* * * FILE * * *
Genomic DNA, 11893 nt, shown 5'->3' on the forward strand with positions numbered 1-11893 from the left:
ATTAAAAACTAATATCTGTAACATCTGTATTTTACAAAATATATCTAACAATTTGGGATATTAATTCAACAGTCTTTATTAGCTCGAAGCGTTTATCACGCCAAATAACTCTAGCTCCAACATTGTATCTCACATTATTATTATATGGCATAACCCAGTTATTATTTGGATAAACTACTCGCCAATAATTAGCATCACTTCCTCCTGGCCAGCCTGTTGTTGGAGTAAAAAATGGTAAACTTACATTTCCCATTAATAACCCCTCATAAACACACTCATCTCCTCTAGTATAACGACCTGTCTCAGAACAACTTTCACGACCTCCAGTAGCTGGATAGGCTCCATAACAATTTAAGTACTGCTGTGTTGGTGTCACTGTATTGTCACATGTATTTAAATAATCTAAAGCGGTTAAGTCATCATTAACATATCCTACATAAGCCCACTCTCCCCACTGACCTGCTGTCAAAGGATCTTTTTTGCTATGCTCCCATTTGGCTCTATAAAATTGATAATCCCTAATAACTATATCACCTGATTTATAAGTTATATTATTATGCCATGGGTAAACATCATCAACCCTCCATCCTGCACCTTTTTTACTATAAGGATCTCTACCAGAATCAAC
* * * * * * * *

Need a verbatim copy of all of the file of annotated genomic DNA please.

Genomic DNA, 11893 nt, shown 5'->3' on the forward strand with positions numbered 1-11893 from the left:
ATTAAAAACTAATATCTGTAACATCTGTATTTTACAAAATATATCTAACAATTTGGGATATTAATTCAACAGTCTTTATTAGCTCGAAGCGTTTATCACGCCAAATAACTCTAGCTCCAACATTGTATCTCACATTATTATTATATGGCATAACCCAGTTATTATTTGGATAAACTACTCGCCAATAATTAGCATCACTTCCTCCTGGCCAGCCTGTTGTTGGAGTAAAAAATGGTAAACTTACATTTCCCATTAATAACCCCTCATAAACACACTCATCTCCTCTAGTATAACGACCTGTCTCAGAACAACTTTCACGACCTCCAGTAGCTGGATAGGCTCCATAACAATTTAAGTACTGCTGTGTTGGTGTCACTGTATTGTCACATGTATTTAAATAATCTAAAGCGGTTAAGTCATCATTAACATATCCTACATAAGCCCACTCTCCCCACTGACCTGCTGTCAAAGGATCTTTTTTGCTATGCTCCCATTTGGCTCTATAAAATTGATAATCCCTAATAACTATATCACCTGATTTATAAGTTATATTATTATGCCATGGGTAAACATCATCAACCCTCCATCCTGCACCTTTTTTACTATAAGGATCTCTACCAGAATCAAC